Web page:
The Avoidable War: The Case for Managed Strategic Competition
Collection of Speeches by the Hon. Kevin Rudd
Throughout the recent 18 months of the U.S.-China trade war, which has landed in a “phase one” deal, and awaits the tackling of more difficult economic elements in phase two negotiations, there has been a slow and steady structural shift in the U.S.-China relationship as it continues to head in a more adversarial direction. Against the backdrop of this drift toward confrontation occurring in the absence of any common strategic understanding or high-level diplomatic mechanism to manage the mounting economic, security, and technological tensions into the future, Asia Society Policy Institute President the Hon. Kevin Rudd brings together a series of speeches delivered during 2019 in the collection, The Avoidable War: The Case for Managed Strategic Competition. This volume works to help make sense of where the U.S.-China relationship is heading in the current period of strategic competition, and follows on from Rudd’s 2018 collection, The Avoidable War: Reflections on U.S.-China Relations and the End of Strategic Engagement.
In this new volume, Rudd focuses not only on the bilateral relationship, but also on China's domestic politics, economics, and its strategic vision. But on the bilateral relationship, Rudd writes that while there may be a truce of sorts on the trade front during 2020, that will not be the case across the rest of the economic, political, and security relationship. Challenges will continue in areas such as the future of 5G mobile telecommunications infrastructure, the Belt and Road Initiative, Xinjiang, Hong Kong, allegations of Chinese political influence and interference in foreign countries’ internal democratic processes, and China’s increasingly close strategic collaboration with Russia. Militarily, tensions will continue in the East China Sea, the South China Sea, and the wider Indo-Pacific, together with confrontations less visible to the public eye in espionage, cyber, and space.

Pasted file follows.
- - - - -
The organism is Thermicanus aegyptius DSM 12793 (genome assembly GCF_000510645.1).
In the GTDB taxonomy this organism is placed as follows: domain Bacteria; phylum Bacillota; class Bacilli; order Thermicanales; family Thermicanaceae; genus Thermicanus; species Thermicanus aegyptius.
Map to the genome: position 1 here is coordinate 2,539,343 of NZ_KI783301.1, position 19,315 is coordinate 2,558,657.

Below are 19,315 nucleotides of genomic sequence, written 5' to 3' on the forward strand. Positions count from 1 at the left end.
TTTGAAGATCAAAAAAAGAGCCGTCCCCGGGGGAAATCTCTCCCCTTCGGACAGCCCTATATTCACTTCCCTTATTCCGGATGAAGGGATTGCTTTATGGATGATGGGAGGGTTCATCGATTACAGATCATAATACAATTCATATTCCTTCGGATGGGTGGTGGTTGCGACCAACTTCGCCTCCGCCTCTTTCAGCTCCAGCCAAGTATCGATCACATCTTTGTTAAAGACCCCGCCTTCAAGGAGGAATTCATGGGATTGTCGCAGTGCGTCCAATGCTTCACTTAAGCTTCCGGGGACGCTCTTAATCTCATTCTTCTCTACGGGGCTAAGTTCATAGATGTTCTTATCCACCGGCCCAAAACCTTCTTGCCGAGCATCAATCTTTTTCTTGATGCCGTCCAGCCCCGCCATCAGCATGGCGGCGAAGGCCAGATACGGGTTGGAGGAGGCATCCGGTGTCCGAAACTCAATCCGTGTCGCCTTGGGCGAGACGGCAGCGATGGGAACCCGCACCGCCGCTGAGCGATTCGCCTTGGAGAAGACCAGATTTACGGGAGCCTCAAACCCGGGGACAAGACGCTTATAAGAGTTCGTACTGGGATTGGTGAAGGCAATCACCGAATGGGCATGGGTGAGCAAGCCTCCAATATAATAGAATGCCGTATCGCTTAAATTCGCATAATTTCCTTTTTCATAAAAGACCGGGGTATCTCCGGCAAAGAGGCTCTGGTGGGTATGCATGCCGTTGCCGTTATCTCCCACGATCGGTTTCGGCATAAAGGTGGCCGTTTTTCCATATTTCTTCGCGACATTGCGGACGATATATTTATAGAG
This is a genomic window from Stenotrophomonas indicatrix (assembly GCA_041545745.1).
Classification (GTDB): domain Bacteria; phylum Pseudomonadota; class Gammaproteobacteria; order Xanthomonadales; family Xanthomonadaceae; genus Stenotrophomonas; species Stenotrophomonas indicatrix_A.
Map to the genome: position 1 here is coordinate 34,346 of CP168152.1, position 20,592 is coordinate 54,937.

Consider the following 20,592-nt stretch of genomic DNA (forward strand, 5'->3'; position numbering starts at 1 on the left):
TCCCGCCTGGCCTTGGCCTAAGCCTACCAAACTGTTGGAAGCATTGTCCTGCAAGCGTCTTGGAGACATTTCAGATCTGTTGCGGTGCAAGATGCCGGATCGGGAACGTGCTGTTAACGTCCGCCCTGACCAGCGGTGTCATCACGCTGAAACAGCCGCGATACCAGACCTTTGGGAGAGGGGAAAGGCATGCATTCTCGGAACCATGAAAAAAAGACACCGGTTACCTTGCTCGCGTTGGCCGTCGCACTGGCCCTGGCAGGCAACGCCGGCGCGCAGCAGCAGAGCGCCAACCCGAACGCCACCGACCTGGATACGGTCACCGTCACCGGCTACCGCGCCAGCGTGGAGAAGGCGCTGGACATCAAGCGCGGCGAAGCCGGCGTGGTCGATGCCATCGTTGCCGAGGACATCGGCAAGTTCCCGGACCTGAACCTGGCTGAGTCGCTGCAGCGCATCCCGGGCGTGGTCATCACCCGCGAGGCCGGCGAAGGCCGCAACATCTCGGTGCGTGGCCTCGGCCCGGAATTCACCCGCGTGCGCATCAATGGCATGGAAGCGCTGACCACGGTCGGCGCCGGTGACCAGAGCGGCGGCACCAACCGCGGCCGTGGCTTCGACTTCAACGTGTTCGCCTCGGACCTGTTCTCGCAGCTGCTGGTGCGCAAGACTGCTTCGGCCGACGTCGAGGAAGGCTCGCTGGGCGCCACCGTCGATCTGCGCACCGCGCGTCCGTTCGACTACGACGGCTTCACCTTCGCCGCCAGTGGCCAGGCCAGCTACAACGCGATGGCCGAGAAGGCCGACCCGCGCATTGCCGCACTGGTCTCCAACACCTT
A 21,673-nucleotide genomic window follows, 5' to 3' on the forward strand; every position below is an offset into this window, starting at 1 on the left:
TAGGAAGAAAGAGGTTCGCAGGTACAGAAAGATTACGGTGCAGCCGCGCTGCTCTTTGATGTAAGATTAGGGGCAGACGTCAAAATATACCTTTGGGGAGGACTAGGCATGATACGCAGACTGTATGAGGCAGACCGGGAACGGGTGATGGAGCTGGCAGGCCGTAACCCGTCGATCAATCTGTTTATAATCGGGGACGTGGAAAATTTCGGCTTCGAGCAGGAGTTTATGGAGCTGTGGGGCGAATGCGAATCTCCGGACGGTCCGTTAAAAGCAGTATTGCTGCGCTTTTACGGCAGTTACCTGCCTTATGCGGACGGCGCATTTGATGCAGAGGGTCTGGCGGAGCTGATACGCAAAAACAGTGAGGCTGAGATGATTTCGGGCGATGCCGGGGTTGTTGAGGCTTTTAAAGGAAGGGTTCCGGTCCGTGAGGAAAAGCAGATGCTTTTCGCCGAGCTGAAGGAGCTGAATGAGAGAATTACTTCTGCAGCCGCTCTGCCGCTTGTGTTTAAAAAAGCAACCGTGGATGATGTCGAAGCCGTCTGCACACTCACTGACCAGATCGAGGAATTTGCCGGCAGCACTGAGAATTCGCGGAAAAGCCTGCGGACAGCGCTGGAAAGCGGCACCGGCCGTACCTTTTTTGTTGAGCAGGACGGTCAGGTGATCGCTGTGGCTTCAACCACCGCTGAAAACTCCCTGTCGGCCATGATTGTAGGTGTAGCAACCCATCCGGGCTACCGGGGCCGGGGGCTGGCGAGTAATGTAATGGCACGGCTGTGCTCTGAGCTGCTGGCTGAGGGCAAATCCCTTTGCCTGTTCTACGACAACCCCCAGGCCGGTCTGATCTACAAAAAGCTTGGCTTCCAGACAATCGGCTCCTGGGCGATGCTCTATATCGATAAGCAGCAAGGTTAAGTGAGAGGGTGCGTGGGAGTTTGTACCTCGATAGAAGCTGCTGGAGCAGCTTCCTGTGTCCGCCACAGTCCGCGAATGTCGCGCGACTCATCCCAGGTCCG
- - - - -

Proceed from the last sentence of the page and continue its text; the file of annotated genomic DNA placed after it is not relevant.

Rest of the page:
Against this backdrop, and the steady erosion of diplomatic and political capital in the overall relationship, Rudd asserts that the “2020s loom as a decade of living dangerously in the U.S.-China relationship.”
The Avoidable War: The Case for Managed Strategic Competition includes six speeches from 2019 covering a range of critical challenges in the U.S.-China relationship, as well as a December 2019 conversation at the Harvard Kennedy School which begins to outline an approach to managing the growing tinderbox of tensions across the spectrum of the bilateral relationship.
INDIVIDUAL SPEECHES FROM THE COLLECTION:
1. China’s Strategic Vision, Strengths, and Vulnerabilities: Regional Responses across the Indo-Pacific
An Address to the 55th West Point Senior Conference, United States Military Academy, West Point, New York, April 9, 2019
2. New Directions in Beijing and Washington: Are We Seeing the Beginning of a Chinese Policy Reset? And Will There Be a U.S. Reset Once the Trade Deal Is Done?
An Address to the 22nd Annual Harvard China Forum, Harvard Business School, Cambridge, Massachusetts, April 14, 2019
3. The Trade War, Economic Decoupling, and Future Chinese Strategy toward America
Remarks at the Lowy Institute, Sydney, Australia, June 13, 2019
4. China’s Political Economy into 2020: Pressures on Growth, Pressures on Reform
An Address to the Conference on China’s Economic Future: Emerging Challenges at Home and Abroad, Chatham House, London, July 11, 2019
5. To Deal or Not to Deal: The U.S.-China Trade War Enters the Endgame
An Address to the American Chamber of Commerce (AmCham China), Beijing, China, September 9, 2019
6. To Decouple or Not to Decouple? That Is the Question for U.S.-China Relations
Robert F. Ellsworth Memorial Lecture, 21st Century China Center, University of California, San Diego, November 4, 2019
7. The Avoidable War
A Conversation at the John F. Kennedy Jr. School Forum, Harvard Kennedy School, Institute of Politics, Cambridge, Massachusetts, December 5, 2019